Last, but definitely not least, five minute brain breaks per hour decreases fatigue. If you’re in a stressful time crunch, take 6 calm breaths because if you don’t, he said, “you’re going to crash”.

Dr. Smith says, “The brain and the stomach are connected. Feed both and exercise to win the daily fatigue battle.”

Thank you, Greg, for sharing your notes!


Bright Ideas

USEFUL WEBSITES:

www.caregiver.org (online webinars for caregivers)

www.tbicommunity.org (online educational programs)

www.braininjury.com (medical, legal, information resource)

www.abta.org (brain tumor education and information)

www.cdc.gov/ncipc/tbi (brain injury facts, programs, education)

www.ninds.nih.gov/Disorders/all-disorders (education for brain injury, stroke and other neurological disorders)

www.nationalmssociety.org/Resources-Support (resource for those with MS)

 www.epilepsy.com/utah and/or www.epilepsy.com (seizure education and support by state or national)

https://biau.org (resource for those with brain injury)

http://www.brainline.org (preventing, treating and living with TBI)

Laptops http://www.brainline.org/abbymaslin (blog about loving and learning after TBI)

 www.unitingcaregivers.wordpress.com (caregivers sharing stories, tips and thoughts)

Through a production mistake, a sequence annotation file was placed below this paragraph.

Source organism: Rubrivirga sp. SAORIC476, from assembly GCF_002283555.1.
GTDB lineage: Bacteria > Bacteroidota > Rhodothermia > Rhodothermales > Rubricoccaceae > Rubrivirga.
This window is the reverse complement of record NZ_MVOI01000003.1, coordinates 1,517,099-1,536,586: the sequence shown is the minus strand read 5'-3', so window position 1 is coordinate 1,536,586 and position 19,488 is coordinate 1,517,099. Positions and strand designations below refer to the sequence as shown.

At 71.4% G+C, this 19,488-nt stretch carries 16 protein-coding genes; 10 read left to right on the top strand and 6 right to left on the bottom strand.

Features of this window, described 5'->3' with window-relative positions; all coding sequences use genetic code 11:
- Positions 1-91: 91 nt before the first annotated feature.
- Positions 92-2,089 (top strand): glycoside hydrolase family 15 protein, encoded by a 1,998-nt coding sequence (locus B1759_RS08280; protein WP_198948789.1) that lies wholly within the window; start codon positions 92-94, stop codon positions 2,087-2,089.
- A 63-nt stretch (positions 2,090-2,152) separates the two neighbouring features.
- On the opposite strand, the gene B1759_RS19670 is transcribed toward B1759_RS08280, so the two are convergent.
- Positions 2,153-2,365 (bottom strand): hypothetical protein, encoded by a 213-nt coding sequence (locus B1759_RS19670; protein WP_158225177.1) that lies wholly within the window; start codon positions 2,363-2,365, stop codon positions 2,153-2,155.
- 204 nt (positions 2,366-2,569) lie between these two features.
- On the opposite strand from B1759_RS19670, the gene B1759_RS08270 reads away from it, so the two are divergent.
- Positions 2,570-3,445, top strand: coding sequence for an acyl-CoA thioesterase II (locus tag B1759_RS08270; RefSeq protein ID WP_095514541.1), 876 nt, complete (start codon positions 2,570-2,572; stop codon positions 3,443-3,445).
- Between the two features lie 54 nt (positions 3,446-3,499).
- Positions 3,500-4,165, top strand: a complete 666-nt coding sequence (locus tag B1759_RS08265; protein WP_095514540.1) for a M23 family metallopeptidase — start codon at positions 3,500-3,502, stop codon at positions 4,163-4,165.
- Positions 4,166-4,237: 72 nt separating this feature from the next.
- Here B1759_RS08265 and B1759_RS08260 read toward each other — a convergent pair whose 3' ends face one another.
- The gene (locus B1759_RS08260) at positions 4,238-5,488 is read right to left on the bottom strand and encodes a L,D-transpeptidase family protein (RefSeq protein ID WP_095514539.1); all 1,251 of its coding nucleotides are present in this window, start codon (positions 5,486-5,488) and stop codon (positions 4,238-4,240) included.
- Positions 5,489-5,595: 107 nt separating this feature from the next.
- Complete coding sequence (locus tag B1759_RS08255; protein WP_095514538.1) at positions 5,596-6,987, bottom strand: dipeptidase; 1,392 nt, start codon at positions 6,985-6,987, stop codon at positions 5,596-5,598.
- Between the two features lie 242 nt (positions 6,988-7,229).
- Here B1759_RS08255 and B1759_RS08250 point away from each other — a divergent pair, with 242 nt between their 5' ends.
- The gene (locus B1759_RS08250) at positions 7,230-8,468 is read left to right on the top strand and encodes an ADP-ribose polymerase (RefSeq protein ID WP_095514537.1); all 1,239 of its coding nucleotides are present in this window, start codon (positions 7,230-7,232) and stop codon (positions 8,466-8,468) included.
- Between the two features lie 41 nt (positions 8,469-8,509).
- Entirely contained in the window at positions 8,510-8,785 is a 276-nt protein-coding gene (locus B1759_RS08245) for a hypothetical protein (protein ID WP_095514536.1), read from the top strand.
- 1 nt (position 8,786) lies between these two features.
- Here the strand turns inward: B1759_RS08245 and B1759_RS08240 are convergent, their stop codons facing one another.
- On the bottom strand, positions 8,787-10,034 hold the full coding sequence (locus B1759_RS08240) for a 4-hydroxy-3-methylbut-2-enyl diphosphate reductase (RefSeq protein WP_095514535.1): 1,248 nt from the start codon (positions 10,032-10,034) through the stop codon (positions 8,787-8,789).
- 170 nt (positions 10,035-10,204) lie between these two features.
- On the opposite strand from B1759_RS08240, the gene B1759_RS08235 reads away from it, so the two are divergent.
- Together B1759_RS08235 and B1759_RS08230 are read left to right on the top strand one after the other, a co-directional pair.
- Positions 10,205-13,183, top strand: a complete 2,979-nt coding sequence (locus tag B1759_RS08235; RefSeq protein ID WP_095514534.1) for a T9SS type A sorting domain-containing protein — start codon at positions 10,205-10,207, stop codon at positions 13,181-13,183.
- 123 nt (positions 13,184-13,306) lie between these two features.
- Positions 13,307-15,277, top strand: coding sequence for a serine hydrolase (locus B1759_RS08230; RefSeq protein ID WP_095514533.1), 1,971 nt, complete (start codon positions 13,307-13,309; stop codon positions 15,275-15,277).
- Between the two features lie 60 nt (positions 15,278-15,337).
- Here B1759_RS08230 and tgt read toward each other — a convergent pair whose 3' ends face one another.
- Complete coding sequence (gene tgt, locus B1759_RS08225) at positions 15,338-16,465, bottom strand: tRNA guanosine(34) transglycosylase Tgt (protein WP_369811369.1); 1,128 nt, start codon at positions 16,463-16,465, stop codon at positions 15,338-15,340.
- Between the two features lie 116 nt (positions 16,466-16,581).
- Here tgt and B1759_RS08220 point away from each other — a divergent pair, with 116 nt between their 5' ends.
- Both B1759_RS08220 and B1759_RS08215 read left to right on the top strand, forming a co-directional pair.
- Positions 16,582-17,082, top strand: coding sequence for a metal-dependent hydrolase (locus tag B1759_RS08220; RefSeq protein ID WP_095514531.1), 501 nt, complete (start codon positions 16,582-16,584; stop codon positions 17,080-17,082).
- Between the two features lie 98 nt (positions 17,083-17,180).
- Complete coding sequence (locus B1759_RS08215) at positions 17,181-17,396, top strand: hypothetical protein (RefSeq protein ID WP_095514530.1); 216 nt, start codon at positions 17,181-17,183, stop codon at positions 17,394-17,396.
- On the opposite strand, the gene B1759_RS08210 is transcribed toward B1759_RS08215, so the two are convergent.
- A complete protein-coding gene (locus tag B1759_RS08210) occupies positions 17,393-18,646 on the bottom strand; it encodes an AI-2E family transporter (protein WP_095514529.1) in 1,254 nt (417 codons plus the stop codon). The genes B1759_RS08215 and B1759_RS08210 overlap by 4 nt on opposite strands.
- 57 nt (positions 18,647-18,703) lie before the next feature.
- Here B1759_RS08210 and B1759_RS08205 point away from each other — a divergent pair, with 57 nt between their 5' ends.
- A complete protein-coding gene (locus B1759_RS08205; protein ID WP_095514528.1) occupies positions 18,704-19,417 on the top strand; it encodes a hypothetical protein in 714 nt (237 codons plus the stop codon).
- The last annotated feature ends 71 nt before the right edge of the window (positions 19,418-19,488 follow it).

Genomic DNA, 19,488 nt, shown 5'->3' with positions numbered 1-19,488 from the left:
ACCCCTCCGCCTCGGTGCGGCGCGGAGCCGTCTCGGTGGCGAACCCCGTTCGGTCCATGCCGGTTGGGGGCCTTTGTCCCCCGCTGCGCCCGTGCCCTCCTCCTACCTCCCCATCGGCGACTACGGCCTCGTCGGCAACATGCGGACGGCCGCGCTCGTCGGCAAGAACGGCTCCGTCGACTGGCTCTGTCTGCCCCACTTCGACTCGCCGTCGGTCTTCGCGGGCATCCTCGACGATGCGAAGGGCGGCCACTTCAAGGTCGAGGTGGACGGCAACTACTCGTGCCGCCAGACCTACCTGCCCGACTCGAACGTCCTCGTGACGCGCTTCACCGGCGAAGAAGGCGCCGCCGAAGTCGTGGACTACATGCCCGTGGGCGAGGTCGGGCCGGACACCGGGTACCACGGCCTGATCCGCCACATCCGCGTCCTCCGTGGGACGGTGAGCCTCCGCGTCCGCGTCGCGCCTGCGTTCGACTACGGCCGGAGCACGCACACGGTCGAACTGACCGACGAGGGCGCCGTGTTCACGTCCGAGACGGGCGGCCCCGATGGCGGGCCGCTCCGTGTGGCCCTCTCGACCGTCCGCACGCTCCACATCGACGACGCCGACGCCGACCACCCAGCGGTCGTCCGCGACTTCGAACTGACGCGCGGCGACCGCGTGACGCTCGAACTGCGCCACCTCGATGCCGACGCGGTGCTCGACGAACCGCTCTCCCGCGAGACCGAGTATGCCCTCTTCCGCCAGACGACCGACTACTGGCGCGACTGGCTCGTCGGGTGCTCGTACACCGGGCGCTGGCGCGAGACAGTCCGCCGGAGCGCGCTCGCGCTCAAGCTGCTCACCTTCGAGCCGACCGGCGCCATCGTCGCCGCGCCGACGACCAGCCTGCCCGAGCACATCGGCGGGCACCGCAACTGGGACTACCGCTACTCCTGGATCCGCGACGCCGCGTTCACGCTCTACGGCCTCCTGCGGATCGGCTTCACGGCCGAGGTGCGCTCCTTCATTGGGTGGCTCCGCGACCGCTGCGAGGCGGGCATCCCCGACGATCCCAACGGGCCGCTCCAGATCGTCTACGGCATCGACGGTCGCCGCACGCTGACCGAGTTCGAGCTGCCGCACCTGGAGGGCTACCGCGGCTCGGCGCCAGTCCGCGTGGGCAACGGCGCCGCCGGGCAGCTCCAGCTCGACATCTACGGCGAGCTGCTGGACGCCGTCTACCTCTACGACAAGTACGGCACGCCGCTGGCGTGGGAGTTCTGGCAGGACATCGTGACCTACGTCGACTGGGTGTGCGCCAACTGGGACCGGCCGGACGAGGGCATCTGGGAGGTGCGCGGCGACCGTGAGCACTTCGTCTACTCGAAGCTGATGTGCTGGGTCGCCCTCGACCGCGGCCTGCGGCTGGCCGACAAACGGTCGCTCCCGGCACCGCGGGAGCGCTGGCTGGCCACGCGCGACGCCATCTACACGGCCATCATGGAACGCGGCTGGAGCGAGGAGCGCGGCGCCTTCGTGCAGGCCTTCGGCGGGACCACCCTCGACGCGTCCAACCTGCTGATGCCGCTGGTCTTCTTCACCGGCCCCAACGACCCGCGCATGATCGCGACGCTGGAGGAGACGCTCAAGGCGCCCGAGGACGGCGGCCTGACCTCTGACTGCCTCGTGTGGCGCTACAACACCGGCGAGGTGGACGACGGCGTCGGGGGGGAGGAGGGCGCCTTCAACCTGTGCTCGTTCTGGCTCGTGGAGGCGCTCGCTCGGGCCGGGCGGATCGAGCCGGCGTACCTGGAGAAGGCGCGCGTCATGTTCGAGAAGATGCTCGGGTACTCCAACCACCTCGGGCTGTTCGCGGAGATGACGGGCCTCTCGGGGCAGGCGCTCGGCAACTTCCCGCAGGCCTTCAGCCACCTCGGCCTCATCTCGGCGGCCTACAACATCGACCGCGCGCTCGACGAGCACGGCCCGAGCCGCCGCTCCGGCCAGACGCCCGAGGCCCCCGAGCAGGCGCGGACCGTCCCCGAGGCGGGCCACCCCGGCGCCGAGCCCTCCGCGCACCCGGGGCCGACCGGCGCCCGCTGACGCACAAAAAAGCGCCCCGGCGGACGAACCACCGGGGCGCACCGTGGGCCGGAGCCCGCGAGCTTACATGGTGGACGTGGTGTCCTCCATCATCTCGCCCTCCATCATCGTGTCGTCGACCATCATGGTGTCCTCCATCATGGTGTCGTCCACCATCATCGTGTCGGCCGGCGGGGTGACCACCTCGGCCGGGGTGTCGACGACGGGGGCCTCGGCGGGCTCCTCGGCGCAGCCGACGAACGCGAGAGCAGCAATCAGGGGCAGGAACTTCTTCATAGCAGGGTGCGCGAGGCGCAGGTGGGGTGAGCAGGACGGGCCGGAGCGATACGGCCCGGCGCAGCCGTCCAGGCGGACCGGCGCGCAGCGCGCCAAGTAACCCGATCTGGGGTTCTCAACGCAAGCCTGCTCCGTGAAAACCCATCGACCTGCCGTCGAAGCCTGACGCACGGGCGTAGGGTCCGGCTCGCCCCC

www.facebook.com/UTteensupportgroup (social interaction and the exchange useful resources)


Thank you for reading

Thank you for reading. I hope you will follow this website via email to receive notifications of every new post. The “Follow” button is located at the beginning of the newsletter. However, if you want to subscribe only to a monthly newsletter, please email Barbara@UnitingCaregivers.com. I will add you to the newsletter email list and send you the link monthly.

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Now and Forever

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June 2014, two men struggled to get Mark into our friends convertible, but it was a great ride and memory now. 

In just one moment, our life’s journey took a drastic change and now I can’t help but relate our life as before or after April 27, 1991. In my mind it’s like I have two filing cabinets, one holds memories of before and the other after the car accident. Much love is contained in each cabinet, however the two different lifestyles did changed our relationship. The one constant is as Carole King sings, “Now and forever, I will always think of you.”

I still miss the way things were in my before cabinet and enjoy reflecting on the files contained there. I have to smile at the possibility of my mind embellishing those twelve years of memories, because most of the files hold an easier and happier way of life.

Anniversaries have a way of making me reflect. Because it will be twenty-five years in just a few days, I realize my married life after the accident cabinet holds more than double the files of my before cabinet. To lift my spirit I’ve set my sights on writing about the positive aspects contained in my after cabinet, which I consider blessings.

I’m glad Mark and I survived the accident which could have taken both of our lives. I’m grateful our children weren’t with us when it happened. At the young ages of seven and eight, they appeared to be more resilient and accepting of our new lifestyle than they might have been if they were teenagers at the time. Their childlike belief that all would be well kept us working towards their expectations.